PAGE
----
Civil War Study Guide

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What were the measures of the Missouri Compromise, and the Kansas-Nebraska Act? What role did theses compromises have in I and D of dissention between north and south?

The Missouri compromise stop slavery north of 36 degrees 30' line. The Kansas- Nebraska Act also helped pursue this idea of no slavery. The South became very upset over the idea of no slavery.

What was the significance of the election of 1860?

The election was split between two anti-slavery canidates and two slave owner canidates. This split the country in half North vs. South.

What advantages and disadvantages did N and S each have?

The North had a very strong Navy. While the South had little Navy. The North also had a much larger population than the South. The North also had a large number of factories. The South had the most land and skilled soldiers.

What was the Fugitive Slave Act?

It prevented any officer or person from helping a runaway slave from escaping and becoming free.

Which states seceded from union? Why did the secede?

Alabama Arkansas Florida Georgia Louisiana Mississippi North Carolina South Carolina Tennessee Texas Virginia.
These states seceded because of the idea of not having slavery.

What were the war strategies of the union and the confederate armies?

The North wanted to make a naval barricade to block economy. They also wanted to split the confederacy in half.

Why was it important for the union to not lose the border states to the confederacy?

They were on both sides of the war. They also needed extra help. They wanted to take away South's people/society.

Significance of each battle in Civil War

Fort Sumter: Started the war splitting the war into Confederacy and Union.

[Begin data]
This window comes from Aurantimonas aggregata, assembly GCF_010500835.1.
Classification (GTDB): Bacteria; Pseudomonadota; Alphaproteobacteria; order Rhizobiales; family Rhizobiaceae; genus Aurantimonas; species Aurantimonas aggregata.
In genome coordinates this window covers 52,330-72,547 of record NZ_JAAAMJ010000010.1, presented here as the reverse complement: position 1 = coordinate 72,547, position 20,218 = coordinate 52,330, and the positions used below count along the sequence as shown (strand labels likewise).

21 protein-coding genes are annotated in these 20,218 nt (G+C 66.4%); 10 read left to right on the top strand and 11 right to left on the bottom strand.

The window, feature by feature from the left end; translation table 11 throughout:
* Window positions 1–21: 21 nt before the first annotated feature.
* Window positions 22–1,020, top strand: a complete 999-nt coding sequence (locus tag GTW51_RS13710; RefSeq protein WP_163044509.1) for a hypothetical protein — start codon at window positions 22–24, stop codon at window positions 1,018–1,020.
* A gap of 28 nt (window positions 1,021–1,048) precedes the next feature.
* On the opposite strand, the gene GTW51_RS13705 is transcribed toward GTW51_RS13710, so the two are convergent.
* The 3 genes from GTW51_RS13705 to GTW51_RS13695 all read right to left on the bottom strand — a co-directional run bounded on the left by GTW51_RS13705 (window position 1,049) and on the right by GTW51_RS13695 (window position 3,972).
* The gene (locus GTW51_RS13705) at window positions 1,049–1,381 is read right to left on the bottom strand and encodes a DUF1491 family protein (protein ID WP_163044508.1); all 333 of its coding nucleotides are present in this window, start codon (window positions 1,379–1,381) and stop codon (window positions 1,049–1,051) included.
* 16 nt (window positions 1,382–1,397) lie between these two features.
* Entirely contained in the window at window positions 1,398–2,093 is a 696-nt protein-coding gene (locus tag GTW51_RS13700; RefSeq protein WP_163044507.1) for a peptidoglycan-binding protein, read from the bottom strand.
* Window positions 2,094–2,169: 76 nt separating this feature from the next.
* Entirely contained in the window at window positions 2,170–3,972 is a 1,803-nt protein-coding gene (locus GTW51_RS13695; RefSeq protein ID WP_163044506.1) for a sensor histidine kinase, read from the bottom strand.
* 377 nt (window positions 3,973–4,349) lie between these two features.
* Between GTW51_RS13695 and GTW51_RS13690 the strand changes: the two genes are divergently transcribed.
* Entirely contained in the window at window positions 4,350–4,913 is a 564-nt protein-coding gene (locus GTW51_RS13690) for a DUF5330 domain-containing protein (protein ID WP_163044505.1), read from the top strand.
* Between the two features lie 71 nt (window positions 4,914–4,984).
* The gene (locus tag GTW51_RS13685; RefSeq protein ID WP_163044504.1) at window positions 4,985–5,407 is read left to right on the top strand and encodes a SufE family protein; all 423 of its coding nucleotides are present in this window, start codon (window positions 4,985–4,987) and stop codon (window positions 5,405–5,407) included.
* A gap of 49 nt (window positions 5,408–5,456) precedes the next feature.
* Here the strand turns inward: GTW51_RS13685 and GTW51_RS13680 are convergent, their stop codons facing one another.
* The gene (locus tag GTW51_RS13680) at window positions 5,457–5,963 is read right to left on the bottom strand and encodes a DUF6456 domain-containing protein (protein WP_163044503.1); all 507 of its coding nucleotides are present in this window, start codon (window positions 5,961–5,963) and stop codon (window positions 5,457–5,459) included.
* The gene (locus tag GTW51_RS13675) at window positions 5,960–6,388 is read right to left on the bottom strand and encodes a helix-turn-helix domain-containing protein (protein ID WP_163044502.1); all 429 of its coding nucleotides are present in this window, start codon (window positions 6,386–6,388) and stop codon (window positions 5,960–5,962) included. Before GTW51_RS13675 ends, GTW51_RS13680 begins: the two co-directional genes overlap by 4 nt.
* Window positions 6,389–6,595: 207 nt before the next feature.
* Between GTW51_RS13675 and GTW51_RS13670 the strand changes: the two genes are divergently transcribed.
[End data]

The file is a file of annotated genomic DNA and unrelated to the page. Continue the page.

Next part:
BBR: The confederacy destroyed the Union in first battle.
WE: Stonewall Jackson and his army stopped the Union from moving on to Richmond.
General Lee moved into Union territory and the bloodiest battle in the war took place. Lincoln lost all trust in general.
WW: Grant led the Union to three key victories and capturing Memphis.

Why was Grant promoted to leader of Union army.

This was because George McClellan was portrayed as to cautious in the war.

Why was capturing of Richmond and gaining control of Mississippi River important?

They wanted to take Richmond over because of its importance as a capitol for supplies. The control of the Mississippi River split the Confederacy in half.

Why was Battle of Gettysburg a turning point in the war?

The battle was the first win for the Union giving them a sense that they could win the war still.

How did the capture of Atlanta help Lincoln in relection?

This helped many to see they could trust Lincoln as their President. Also showed that Union could win the war.

How the South rebuild after the war?

Lincoln led a time of reconstriction. Where the WHOLE nation worked togethor to repair and bring the South back to the union.

What were the three amendments to the Constitution and how did they impact South?

The 13th amendment ablosihed slavery in the United States. The South lost all of their workers with this amendment.

What role did Harriet Tubman, William Lloyd Garrison, Frederick Douglass , and Harriet Beecher Stowe have on the abolitionist movement.